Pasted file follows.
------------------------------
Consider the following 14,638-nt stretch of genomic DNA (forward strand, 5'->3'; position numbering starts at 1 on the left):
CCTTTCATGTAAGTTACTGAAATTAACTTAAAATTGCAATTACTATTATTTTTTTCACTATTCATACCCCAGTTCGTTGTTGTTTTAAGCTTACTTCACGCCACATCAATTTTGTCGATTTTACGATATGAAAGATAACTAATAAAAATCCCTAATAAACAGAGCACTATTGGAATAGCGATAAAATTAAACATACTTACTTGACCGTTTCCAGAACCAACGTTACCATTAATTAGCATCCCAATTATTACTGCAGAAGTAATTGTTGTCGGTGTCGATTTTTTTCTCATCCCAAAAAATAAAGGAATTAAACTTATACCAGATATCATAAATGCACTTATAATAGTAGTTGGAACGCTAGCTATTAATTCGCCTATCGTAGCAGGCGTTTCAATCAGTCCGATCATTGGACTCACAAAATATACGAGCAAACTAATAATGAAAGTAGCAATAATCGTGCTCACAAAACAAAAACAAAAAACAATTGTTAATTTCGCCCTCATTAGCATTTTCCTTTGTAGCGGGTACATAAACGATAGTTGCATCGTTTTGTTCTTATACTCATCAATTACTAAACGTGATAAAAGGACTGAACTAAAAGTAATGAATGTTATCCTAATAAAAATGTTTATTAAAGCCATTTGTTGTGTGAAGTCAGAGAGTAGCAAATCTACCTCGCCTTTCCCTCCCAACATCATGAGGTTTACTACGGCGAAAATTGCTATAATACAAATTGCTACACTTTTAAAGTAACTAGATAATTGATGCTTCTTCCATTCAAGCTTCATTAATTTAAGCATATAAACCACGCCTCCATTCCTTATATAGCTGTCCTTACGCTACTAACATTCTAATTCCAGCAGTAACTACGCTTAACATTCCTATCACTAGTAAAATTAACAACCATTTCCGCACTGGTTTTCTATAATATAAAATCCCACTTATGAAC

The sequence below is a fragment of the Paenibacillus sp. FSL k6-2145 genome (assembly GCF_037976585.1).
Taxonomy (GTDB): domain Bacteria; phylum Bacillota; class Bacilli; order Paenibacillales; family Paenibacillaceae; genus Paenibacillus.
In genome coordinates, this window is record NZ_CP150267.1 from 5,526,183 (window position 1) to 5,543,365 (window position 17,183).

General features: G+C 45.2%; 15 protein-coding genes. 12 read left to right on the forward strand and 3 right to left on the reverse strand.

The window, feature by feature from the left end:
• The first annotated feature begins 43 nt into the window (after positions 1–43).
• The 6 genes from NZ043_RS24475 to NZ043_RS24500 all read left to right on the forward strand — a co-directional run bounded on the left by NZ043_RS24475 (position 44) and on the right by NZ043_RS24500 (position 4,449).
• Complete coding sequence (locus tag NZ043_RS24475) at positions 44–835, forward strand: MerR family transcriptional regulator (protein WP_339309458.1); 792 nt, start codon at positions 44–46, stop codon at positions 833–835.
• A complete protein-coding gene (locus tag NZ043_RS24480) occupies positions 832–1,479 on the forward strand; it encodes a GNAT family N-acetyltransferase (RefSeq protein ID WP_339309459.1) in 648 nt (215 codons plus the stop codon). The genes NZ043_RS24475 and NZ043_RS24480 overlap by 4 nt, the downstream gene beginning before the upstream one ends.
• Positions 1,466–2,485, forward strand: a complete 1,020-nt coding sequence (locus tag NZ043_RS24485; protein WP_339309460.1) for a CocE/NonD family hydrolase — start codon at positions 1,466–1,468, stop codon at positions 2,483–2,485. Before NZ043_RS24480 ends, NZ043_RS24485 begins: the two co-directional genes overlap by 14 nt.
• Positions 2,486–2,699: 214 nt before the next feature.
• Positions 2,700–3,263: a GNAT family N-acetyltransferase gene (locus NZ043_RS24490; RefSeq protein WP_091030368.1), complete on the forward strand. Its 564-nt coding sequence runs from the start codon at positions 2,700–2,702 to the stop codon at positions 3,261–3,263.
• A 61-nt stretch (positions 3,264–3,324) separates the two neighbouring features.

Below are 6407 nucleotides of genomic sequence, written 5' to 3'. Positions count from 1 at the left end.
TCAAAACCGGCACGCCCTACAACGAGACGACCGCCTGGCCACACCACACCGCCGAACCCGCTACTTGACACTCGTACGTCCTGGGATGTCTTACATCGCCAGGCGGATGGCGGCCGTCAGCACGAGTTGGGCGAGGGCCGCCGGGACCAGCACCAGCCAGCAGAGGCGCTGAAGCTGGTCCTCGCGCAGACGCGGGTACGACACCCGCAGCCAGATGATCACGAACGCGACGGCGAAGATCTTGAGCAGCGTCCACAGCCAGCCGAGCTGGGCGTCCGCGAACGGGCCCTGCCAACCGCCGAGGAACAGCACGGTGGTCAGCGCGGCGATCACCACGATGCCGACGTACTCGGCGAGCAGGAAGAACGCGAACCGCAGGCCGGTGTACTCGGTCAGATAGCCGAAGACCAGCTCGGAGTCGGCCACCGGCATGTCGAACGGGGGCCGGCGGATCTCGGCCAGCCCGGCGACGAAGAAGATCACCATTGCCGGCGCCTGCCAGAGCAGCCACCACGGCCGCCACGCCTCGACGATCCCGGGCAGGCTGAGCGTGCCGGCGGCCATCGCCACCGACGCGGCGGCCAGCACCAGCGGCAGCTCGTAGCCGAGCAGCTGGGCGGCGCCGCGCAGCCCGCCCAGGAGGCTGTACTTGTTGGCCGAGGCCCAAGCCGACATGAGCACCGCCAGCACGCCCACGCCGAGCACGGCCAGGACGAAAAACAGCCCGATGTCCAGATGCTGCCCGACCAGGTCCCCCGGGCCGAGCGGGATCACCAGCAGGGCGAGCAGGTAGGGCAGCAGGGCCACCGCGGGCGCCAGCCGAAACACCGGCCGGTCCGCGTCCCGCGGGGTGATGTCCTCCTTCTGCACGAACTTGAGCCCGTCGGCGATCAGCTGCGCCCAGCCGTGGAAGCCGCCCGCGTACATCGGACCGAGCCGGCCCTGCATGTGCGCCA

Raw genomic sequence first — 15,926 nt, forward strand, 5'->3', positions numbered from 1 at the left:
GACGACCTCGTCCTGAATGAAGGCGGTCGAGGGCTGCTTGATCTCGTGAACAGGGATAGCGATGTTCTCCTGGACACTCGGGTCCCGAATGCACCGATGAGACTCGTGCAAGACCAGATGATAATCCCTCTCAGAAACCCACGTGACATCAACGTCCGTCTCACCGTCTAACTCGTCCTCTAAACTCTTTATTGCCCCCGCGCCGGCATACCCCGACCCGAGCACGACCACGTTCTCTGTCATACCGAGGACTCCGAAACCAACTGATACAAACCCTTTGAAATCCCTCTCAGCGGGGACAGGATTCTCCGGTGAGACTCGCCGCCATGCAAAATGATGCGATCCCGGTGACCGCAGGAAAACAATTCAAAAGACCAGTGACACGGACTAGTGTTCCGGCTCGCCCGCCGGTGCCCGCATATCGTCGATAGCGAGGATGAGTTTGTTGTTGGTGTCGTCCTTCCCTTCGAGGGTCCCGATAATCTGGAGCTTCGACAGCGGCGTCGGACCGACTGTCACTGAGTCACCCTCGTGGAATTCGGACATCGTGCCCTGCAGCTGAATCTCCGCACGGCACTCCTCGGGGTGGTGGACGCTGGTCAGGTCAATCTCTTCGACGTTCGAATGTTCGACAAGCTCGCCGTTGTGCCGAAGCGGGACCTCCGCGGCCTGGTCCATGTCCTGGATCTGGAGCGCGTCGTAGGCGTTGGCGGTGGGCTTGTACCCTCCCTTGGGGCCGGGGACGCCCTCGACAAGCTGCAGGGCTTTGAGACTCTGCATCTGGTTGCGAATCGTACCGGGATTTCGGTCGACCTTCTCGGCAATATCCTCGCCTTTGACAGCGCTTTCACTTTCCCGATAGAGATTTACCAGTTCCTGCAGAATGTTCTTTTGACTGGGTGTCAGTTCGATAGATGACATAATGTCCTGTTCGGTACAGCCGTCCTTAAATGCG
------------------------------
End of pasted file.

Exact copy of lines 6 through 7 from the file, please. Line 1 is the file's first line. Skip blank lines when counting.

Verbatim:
General features: G+C 45.2%; 15 protein-coding genes. 12 read left to right on the forward strand and 3 right to left on the reverse strand.

The window, feature by feature from the left end: